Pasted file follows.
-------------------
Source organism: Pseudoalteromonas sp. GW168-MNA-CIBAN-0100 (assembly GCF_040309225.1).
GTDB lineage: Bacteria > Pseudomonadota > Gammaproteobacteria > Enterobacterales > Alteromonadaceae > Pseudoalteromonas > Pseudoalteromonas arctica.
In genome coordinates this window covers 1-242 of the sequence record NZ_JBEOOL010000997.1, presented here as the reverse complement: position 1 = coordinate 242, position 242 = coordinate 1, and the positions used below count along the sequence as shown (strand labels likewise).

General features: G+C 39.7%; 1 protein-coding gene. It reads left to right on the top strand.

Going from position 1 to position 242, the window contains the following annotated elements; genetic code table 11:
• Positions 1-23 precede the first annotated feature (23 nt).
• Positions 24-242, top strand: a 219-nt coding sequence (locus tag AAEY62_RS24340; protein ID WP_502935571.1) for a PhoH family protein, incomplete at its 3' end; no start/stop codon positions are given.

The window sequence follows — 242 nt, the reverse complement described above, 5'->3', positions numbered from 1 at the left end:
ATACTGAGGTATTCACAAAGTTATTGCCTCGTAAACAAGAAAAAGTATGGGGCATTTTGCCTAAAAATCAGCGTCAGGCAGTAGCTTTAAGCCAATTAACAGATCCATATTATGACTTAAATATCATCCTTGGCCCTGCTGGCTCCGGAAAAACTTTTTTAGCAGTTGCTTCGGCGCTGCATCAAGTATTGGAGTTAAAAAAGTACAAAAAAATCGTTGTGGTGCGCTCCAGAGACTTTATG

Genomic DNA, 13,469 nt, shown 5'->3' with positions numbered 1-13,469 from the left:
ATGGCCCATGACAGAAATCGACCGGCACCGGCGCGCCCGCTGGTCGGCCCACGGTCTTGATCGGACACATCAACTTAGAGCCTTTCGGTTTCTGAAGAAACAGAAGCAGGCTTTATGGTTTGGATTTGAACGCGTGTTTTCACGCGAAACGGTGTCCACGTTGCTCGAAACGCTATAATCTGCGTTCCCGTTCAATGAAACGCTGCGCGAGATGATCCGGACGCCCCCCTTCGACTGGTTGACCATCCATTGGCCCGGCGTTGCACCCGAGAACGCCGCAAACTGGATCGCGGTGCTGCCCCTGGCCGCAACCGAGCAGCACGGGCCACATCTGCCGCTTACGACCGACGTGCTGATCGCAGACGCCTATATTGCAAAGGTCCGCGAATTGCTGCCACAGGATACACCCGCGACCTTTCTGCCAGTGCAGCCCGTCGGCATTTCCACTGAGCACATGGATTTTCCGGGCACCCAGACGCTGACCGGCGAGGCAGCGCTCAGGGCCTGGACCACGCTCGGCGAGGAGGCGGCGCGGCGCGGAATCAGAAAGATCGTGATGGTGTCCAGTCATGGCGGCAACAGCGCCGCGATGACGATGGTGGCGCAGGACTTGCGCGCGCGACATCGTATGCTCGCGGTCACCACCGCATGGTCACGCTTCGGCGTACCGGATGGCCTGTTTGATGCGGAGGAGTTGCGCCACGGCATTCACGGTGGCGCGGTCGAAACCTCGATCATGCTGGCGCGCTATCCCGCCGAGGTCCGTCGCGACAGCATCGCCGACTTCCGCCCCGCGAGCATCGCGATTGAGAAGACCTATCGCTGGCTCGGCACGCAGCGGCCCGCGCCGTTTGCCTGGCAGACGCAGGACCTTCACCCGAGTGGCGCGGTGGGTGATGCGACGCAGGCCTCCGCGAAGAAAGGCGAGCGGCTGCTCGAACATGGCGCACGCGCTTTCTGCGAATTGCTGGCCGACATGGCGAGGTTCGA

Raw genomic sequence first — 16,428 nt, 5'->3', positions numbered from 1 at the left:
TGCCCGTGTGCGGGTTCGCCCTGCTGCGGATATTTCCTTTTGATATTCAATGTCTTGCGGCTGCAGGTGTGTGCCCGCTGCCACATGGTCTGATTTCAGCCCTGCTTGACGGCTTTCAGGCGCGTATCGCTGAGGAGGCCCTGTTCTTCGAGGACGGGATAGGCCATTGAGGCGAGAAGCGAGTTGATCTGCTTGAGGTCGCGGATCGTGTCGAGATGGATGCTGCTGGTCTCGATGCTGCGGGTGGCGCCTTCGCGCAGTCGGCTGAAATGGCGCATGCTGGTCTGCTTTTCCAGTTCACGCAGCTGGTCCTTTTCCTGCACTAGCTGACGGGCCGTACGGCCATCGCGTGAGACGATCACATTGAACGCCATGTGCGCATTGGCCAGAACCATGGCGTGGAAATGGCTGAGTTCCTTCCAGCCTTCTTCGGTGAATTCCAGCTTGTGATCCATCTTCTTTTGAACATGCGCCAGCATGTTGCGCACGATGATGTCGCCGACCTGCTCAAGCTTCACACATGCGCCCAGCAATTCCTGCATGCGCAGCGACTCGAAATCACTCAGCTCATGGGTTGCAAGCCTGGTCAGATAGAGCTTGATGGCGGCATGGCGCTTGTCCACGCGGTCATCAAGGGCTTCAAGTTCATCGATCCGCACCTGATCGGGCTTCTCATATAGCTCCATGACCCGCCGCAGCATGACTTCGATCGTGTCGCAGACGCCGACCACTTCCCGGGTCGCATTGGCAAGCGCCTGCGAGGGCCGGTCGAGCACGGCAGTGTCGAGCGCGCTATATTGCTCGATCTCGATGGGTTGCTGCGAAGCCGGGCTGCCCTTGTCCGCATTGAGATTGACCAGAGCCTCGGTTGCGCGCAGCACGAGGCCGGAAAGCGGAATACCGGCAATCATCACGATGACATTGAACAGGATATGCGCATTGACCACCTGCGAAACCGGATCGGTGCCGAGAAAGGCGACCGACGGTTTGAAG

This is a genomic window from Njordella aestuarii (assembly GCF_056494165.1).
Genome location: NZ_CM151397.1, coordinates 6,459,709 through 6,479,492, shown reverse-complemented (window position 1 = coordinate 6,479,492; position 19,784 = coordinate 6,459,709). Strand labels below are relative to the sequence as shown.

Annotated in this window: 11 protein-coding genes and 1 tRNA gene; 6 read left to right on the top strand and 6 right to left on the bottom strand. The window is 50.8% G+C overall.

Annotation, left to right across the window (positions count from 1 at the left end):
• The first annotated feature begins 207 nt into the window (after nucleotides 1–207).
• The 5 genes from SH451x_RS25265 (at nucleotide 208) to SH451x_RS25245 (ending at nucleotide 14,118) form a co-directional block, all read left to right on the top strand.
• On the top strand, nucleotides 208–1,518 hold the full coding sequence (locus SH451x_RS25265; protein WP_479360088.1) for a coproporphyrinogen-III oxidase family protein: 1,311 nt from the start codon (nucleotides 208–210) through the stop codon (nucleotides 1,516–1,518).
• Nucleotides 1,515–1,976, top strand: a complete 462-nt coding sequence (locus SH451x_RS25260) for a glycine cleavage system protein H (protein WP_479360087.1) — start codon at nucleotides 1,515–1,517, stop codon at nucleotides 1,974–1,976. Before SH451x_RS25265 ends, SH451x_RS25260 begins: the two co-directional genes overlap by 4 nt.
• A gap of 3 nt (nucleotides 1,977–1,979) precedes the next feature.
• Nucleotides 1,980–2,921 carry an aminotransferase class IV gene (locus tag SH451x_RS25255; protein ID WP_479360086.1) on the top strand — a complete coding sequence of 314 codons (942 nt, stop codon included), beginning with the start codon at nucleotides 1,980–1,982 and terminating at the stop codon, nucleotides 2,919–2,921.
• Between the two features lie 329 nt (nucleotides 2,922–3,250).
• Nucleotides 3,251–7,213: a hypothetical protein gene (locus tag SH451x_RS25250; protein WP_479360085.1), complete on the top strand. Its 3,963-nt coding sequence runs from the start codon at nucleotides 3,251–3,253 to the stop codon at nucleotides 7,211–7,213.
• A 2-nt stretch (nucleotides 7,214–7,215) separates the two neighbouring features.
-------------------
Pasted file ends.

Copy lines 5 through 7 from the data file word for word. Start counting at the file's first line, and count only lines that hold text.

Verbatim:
Going from position 1 to position 242, the window contains the following annotated elements; genetic code table 11:
• Positions 1-23 precede the first annotated feature (23 nt).
• Positions 24-242, top strand: a 219-nt coding sequence (locus tag AAEY62_RS24340; protein ID WP_502935571.1) for a PhoH family protein, incomplete at its 3' end; no start/stop codon positions are given.